WASHINGTON - Secretary of State Hillary Rodham Clinton is blaming an exhaustive White House vetting process for the Obama administration's failure so far to name a person to run the U.S. Agency for International Development.
Six months into the administration's tenure without having appointed someone to the agency's top spot, Clinton told USAID employees on Monday that several people had turned down the job due to overly burdensome financial and personal disclosure requirements that she called a "nightmare," frustrating beyond words" and "ridiculous.""
She also said the White House had turned down her request to announce on Monday that someone - expected by officials to be physician and Harvard University professor Paul Farmer, who is known for his work in Haiti - would be named to the post soon.
"Let me just say it's not for lack of trying," Clinton said in response to an employee's question about the delay given her and President Barack Obama's stated desire to have USAID play a bigger role in American foreign policy. "We have worked very hard with the White House on looking for a candidate who, number one, wants the job."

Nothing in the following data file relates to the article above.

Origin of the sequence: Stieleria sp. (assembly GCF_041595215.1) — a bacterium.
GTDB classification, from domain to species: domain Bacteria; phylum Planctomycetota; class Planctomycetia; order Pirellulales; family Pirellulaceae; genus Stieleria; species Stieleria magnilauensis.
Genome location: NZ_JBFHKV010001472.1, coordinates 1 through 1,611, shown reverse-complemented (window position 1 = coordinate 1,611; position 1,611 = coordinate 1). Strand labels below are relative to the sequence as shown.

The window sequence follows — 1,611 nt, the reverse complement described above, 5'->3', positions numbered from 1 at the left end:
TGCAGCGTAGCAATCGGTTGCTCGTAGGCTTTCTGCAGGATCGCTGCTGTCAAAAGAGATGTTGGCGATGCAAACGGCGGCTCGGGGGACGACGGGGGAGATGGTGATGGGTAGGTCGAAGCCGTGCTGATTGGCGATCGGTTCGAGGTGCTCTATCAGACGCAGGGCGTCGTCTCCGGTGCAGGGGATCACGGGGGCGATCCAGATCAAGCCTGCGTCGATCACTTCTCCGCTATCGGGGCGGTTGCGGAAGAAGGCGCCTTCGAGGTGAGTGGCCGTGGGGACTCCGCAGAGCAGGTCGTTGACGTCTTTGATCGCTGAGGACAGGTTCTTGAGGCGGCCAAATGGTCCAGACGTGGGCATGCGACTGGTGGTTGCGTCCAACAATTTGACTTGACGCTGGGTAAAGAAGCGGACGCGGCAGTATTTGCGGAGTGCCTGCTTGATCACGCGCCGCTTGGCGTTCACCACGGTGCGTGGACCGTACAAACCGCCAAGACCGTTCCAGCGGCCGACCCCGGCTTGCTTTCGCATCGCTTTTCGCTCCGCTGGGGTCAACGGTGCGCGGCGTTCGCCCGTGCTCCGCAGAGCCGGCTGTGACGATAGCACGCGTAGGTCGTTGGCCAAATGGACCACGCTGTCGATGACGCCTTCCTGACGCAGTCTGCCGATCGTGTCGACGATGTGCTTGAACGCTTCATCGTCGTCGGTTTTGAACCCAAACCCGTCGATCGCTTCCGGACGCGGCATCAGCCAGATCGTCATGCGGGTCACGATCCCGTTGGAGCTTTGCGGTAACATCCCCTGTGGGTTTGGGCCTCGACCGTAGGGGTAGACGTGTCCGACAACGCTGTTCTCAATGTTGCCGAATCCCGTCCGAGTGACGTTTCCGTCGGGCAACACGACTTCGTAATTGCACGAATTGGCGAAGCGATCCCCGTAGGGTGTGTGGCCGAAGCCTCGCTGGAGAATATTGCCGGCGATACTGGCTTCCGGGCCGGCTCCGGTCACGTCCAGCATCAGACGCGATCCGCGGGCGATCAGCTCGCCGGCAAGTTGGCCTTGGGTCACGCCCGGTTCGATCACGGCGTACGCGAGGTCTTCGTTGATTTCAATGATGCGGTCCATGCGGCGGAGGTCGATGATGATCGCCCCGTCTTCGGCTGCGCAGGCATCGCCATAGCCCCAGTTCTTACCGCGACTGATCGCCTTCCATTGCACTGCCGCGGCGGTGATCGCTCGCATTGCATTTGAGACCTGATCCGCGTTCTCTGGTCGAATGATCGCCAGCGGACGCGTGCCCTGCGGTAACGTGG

The comment drew laughter from the audience, prompting her to say: "It's been offered." She then launched into a critique of the vetting process.
"The clearance and vetting process is a nightmare and it takes far longer than any of us would want to see," Clinton said. "It is frustrating beyond words. I pushed very hard last week when I knew I was coming here to get permission from the White House to be able to tell you that help is on the way and someone will be nominated shortly."
"I was unable," she said. "The message came back: 'We're not ready'."
Clinton said the vetting process for senior officials gets worse in each successive administration with the requirements demanding in some cases that candidates hire lawyers and accountants, detail everywhere they have lived since they were 18 and name every foreign citizen they know. "I mean, it is ridiculous," she said.
"Some very good people just didn't want to be vetted," she said.
USAID is in charge of America's foreign aid. Obama and Clinton have said its work will be essential to what they have called "smart power," a foreign policy strategy centred on defence, diplomacy and development.